March 01, 2015

MAC USER: To Your Health

Victoria L. Herring

The theme of this issue of GPSolo is health care, and thinking about the topic from the viewpoint of a Mac computer and iOS device user, I will focus here on health care and medicine as they might positively affect our lives and, as a result, make us betters lawyers and people. Plus, I’m writing this just after the new year, and we all know about making resolutions to become healthier, don’t we?

There are whole websites, books, and seminars providing health care resources. So this column will only be able to scratch the surface, but perhaps it will serve as a resource for people wishing to research ways to improve their health—or that of others. I did a little looking myself, as my 2015 started with a desire to cook better and smarter, exercise, and generally improve my health. I’m aging, and I’d like to age gracefully.

One excellent resource for technological information relevant to Macs or iOS devices (and other platforms as well) is the online magazine/website MakeUseOf (makeuseof.com). Searching there on health and related topics, I found articles collecting links to a number of websites providing diets, workouts, exercise regimes, and other resources. For instance, “How to Work Out Without Going to the Gym” (tinyurl.com/kqz28vd) shows examples of websites focused on personalized exercise programs in your own home. Another recent article, “10 Websites to Help You Stick to Your 2015 Resolutions” (tinyurl.com/k3hauzk), contains a wealth of diet and fitness-related links. So, for a start, go to MakeUseOf and do a search for whatever it is you need; you’ll be sure to find something (with links to follow up on) for whatever device or OS you are on. And in addition to the articles, don’t forget to check the comments, which often have helpful links as well.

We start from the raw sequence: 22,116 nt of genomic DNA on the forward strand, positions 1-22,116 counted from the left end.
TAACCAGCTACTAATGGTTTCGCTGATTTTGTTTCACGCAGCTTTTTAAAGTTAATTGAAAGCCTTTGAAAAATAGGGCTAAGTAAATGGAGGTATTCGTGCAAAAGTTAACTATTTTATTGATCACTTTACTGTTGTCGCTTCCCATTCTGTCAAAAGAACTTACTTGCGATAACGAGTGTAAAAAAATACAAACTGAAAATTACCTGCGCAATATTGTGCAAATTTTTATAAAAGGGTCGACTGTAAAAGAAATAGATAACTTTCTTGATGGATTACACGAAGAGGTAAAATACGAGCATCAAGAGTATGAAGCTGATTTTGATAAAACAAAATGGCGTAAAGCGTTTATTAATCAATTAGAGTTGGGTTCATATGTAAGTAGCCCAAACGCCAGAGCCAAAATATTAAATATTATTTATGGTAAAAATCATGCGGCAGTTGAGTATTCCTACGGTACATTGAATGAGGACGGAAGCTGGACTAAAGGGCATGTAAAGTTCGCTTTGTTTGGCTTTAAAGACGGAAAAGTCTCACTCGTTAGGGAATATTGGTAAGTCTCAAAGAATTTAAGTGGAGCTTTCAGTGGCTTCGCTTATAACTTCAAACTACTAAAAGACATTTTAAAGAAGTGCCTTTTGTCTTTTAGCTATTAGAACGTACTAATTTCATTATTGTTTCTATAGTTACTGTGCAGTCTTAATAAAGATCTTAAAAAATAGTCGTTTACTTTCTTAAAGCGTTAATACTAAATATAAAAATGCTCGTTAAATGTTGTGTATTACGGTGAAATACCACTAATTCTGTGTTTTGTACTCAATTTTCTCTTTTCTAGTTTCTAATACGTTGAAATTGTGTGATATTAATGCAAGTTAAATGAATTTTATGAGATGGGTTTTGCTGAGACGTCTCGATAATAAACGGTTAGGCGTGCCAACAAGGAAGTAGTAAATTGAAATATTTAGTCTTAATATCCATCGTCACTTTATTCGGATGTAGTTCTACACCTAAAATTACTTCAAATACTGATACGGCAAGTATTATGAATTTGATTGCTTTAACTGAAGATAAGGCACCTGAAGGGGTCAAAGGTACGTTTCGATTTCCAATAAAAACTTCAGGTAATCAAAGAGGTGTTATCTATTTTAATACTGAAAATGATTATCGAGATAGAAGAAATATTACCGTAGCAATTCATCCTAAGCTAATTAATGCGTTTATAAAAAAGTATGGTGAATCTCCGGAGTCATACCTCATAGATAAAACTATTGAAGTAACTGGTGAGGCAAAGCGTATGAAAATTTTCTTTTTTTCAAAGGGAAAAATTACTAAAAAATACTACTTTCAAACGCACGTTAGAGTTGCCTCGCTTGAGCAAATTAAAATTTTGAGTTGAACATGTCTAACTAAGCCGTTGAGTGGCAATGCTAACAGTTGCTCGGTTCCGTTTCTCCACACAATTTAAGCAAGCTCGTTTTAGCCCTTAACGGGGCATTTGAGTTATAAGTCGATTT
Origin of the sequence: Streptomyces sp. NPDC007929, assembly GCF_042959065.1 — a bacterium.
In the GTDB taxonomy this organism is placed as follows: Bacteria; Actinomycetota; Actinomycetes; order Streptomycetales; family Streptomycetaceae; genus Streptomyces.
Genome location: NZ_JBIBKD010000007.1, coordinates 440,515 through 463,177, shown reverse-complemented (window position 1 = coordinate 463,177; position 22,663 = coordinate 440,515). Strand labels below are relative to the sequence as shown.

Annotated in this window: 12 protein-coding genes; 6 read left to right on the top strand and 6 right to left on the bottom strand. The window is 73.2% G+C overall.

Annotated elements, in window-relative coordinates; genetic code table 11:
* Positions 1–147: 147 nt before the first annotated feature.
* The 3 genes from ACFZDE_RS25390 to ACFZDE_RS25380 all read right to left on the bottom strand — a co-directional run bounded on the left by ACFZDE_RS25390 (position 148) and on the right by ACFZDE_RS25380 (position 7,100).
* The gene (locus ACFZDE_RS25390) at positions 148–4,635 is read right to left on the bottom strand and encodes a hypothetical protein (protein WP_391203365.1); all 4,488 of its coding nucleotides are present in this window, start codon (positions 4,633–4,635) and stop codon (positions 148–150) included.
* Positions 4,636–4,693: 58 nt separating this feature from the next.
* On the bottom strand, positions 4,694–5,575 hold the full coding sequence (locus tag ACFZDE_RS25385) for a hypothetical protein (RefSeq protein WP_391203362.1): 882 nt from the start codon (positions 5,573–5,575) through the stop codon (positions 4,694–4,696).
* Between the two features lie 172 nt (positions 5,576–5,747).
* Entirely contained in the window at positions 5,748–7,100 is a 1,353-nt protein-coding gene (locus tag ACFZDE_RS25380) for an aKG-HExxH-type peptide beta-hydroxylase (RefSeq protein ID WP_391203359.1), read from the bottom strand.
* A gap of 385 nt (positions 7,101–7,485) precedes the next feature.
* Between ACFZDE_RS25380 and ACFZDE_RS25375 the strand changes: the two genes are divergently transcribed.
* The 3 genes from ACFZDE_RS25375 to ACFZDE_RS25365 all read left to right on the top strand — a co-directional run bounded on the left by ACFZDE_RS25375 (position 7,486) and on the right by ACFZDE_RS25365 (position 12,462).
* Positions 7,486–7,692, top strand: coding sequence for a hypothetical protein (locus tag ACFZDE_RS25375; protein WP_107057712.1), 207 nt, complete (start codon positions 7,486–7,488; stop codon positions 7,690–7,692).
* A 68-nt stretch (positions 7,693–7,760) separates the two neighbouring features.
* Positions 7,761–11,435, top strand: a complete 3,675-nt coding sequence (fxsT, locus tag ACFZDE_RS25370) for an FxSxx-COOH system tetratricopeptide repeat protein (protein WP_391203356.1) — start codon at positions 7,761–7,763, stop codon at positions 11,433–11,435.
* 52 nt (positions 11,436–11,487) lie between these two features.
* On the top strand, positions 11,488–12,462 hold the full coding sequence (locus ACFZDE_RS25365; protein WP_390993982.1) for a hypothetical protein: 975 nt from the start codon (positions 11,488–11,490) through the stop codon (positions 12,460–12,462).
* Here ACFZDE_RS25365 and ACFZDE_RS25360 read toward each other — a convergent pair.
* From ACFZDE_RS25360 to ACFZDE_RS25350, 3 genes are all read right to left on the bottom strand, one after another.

Focusing my research on more Mac/iOS-centric resources, I uncovered many apps that would be useful in the quest to improve one’s health. As I went along compiling the information, I decided to jettison the entire topic of iOS apps dealing with health and wellness issues, as it is just too huge a topic to cover here. Most people know about the Fitbit and other trackers, and some are waiting for the Apple Watch with its HealthKit application (about which, see tinyurl.com/qcdykwe). But I will leave the discussion of using small devices to monitor, track, and educate about health and wellness to the “Road Warrior” column. This “Mac User” column will focus on Mac computer applications and access to websites that might be of assistance, although I will mention some iOS resources as needed, particularly as many of the Mac computer programs have companion iOS apps that can be found on the iTunes Store (apple.com) or the developer’s parent website. I will call the reader’s attention, however, to the May 2013 issue of Mac|Life magazine (maclife.com) as well as several articles on MakeUseOf (tinyurl.com/nnarkon, tinyurl.com/mpx7bc9, and tinyurl.com/ksvx3hj) that discuss health-related iOS resources.